Lens Flare ruins images by adding whitewash and colorful spirals. Sparse use can make an image look realistic and dramatic.
Taking a picture often requires nothing more than pointing and shooting, so a person needs very little preparation or technical knowledge about photography. The cameras in our phones have become so amazing that even a half-hearted click with the right settings can produce what seems like a masterpiece. You simply need to make sure the composition is right, the object is correctly centered in the frame and, of course, think up the quirky caption to use when you post it.
However, sometimes things go awry, especially when taking a picture in front of the sun. You point your camera to shoot the beautiful green trees and the sun setting between them, with the birds flying above, but the sun has other intentions. Light floods the photo, completely ruining your attempt to capture nature’s tranquility.
These red and yellow circular and polygonal patches backed by rays of overexposed light are called lens flares. They are equal parts annoying and artistic, as too many can ruin a photo, while just the right amount can add that tinge of special sparkle. Knowing what they are and how to use them properly can enhance any picture—with or without the sun—and will also make your photos stand out with the occasional dramatic flare.
How is Lens Flare formed?
Lens flare is a phenomenon where light scatters in response to a bright light, which leaves several starbursts, rings, or circles in a row across an image or visual field.
Flares are caused by very bright light sources and typically occur when shooting in the sun, but they’re also seen when heavy background light is used in studios. They manifest in two different ways—a yellowish-white haze across the image and as visible geometric artifacts, such as polygons and circles.
The haze tends to reduce the contrast and saturation of the image, giving it a washed-out look, while simultaneously diminishing all the details. The image feels overexposed due to the haze, and the dark areas are lightened due to the washed out effect.
The geometric artifacts are the reflections from the lens surface, and form in the shape of the lens iris. The artifacts follow the pathway through the lens, creating a translucent impression on the image. These colorful spirals appear more commonly in cameras that have extended zooms attached, as there are more surfaces for the light to interact with and for internal scattering to appear.
These flares usually occur when the light source is slightly outside the normal viewing angle of the lens. Internal reflections occur when light enters on one of the sides, causing a cascading set of colorful spirals and circles to form on the image.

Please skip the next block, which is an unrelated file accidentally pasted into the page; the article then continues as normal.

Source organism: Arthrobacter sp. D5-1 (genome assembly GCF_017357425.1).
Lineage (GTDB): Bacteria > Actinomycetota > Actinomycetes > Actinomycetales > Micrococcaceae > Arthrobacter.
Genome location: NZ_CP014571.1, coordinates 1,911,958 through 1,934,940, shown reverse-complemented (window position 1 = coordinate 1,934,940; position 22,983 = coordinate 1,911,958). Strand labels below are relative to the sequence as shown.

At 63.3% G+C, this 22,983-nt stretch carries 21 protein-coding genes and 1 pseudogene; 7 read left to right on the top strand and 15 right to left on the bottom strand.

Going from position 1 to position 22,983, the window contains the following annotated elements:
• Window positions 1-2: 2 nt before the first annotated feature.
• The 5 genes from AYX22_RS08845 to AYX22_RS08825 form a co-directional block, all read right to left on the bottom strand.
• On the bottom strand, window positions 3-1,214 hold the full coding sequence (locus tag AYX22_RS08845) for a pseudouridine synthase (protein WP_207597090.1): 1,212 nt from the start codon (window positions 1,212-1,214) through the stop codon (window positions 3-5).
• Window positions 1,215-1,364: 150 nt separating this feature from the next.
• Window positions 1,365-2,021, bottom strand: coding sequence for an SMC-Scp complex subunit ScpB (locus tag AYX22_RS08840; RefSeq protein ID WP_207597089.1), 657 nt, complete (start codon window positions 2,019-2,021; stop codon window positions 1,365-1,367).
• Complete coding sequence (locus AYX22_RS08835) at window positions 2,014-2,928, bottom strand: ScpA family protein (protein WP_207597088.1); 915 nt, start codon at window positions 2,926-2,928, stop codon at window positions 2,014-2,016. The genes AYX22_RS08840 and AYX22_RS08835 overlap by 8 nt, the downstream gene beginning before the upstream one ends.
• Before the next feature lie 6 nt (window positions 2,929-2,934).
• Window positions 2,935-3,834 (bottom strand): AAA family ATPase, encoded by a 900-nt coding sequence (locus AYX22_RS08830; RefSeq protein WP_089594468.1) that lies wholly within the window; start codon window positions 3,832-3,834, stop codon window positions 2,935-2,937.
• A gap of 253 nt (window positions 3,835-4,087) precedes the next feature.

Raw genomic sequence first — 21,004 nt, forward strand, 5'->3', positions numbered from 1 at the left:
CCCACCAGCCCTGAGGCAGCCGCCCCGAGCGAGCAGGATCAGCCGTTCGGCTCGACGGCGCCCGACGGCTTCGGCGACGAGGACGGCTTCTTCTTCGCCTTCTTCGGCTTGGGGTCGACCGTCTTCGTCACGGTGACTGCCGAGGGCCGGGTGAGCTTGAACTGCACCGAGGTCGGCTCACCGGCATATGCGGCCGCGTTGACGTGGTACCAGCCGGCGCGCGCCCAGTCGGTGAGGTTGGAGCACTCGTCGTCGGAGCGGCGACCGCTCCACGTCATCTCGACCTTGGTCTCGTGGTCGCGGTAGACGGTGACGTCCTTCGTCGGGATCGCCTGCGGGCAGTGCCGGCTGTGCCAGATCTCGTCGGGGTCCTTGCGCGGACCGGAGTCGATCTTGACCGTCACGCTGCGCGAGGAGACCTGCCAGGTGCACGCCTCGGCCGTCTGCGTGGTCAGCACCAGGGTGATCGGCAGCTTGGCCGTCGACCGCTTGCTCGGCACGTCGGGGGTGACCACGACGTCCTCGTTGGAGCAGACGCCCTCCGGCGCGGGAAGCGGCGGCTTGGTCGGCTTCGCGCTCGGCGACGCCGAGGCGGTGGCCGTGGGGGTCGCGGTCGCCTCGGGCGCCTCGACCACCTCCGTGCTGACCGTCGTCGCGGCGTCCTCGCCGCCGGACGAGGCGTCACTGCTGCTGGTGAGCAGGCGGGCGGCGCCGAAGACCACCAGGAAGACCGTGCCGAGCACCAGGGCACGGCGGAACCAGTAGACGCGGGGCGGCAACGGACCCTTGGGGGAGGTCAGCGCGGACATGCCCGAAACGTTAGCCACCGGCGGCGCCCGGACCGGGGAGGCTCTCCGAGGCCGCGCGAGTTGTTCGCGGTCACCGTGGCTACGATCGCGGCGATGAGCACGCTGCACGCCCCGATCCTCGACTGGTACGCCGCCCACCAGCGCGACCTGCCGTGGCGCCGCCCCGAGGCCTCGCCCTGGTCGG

This effect increases and decreases as the angle of the light source is changed and can be seen as the camera is moved, which makes the flare move with the light source. The shapes of the flare depend on the shape of the aperture. If the lens has a 6-bladed aperture, the flare may appear as a hexagonal pattern.
When the sun is not in the camera view, the haze can still whitewash the image. The haze can be reduced by shading the lens with a lens hood, which minimizes the glare. Filters can also be attached to reduce lens flare when shooting outside in bright conditions.
The human eye is also capable of producing similar internal scattering, which can be seen when looking at very bright lights or highly reflective surfaces. Eyelashes can sometimes produce flare-like irregularities, but they may also be caused due to the diffraction of light.
It is usually advised to avoid natural lens flare, even if one desires for them to make it into the final photo. They can be added during post-processing, which provides a higher degree of control in managing the flares to make the image look more natural.
Deliberately recreating lens flare
When used in a controlled setting, lens flare adds a natural and realistic look not only to images, but also videos. They are also used to invoke a sense of drama in a scene. There are two ways to recreate lens flares: actually shooting a real lens flare naturally or adding one to images with post-processing software like Adobe Photoshop and Lightroom.
If you’re one of the no-filter, all-natural types, you will want to achieve this effect realistically in an outdoor setting. While shooting a real lens flare, you will need a bright source of light, which could be the sun, moonlight or bright artificial lights. Next, you need a camera with a good zoom lens, as this will increase your chances of catching a flare, since the light scatters more when it interacts with the many faces of the lens. You can control the shape of the flare by choosing the right aperture. One can also experiment with different cameras to achieve a variety of effects. You can change the camera angle to get the desired lens flare, while using a small lens hood will provide more control while reducing the haze.
If you want more control and easier results, you can post-process your images for the desired lens flare. You can add existing presets and tweak the size based on personal preference. There are certain filters that will help you get this effect as well. You can use brushes inside Photoshop to trace the lens flare from the origin of the light source, giving it a natural and realistic look.
Although lens flare can be gnarly in some contexts, it can also add dramatic awe to the scene. The key is to use this tool in moderation and keep the flare subtle and minimal.